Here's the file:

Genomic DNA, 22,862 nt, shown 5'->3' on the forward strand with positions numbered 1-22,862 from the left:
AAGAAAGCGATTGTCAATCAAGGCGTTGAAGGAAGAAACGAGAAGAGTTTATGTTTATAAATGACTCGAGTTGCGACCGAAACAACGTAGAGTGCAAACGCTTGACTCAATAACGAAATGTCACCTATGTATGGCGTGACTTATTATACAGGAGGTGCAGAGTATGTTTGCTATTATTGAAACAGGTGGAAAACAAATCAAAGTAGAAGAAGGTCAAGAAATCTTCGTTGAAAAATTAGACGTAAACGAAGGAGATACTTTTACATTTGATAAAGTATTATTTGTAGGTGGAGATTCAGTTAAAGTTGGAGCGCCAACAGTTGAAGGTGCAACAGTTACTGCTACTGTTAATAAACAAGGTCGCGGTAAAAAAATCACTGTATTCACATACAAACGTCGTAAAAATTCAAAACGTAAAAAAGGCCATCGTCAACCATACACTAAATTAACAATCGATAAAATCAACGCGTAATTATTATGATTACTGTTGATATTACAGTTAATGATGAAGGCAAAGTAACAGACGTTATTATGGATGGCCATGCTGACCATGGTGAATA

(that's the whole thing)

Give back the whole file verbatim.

Genomic DNA, 22,862 nt, shown 5'->3' on the forward strand with positions numbered 1-22,862 from the left:
AAGAAAGCGATTGTCAATCAAGGCGTTGAAGGAAGAAACGAGAAGAGTTTATGTTTATAAATGACTCGAGTTGCGACCGAAACAACGTAGAGTGCAAACGCTTGACTCAATAACGAAATGTCACCTATGTATGGCGTGACTTATTATACAGGAGGTGCAGAGTATGTTTGCTATTATTGAAACAGGTGGAAAACAAATCAAAGTAGAAGAAGGTCAAGAAATCTTCGTTGAAAAATTAGACGTAAACGAAGGAGATACTTTTACATTTGATAAAGTATTATTTGTAGGTGGAGATTCAGTTAAAGTTGGAGCGCCAACAGTTGAAGGTGCAACAGTTACTGCTACTGTTAATAAACAAGGTCGCGGTAAAAAAATCACTGTATTCACATACAAACGTCGTAAAAATTCAAAACGTAAAAAAGGCCATCGTCAACCATACACTAAATTAACAATCGATAAAATCAACGCGTAATTATTATGATTACTGTTGATATTACAGTTAATGATGAAGGCAAAGTAACAGACGTTATTATGGATGGCCATGCTGACCATGGTGAATA